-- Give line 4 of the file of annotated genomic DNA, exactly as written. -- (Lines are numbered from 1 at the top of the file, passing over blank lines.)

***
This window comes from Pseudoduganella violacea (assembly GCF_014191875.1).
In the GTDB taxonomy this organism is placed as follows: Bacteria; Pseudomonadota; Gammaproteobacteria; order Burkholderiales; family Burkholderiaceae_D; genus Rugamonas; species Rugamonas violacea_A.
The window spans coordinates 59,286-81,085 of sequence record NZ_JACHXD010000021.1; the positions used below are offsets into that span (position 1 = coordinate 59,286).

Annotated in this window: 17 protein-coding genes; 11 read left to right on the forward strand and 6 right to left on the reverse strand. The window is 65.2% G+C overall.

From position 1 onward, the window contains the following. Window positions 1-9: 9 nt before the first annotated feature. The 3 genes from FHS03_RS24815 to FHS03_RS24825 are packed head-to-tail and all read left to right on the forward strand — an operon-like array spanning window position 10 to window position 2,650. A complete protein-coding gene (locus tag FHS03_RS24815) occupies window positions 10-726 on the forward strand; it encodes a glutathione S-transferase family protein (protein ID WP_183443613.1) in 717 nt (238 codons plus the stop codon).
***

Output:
Annotated in this window: 17 protein-coding genes; 11 read left to right on the forward strand and 6 right to left on the reverse strand. The window is 65.2% G+C overall.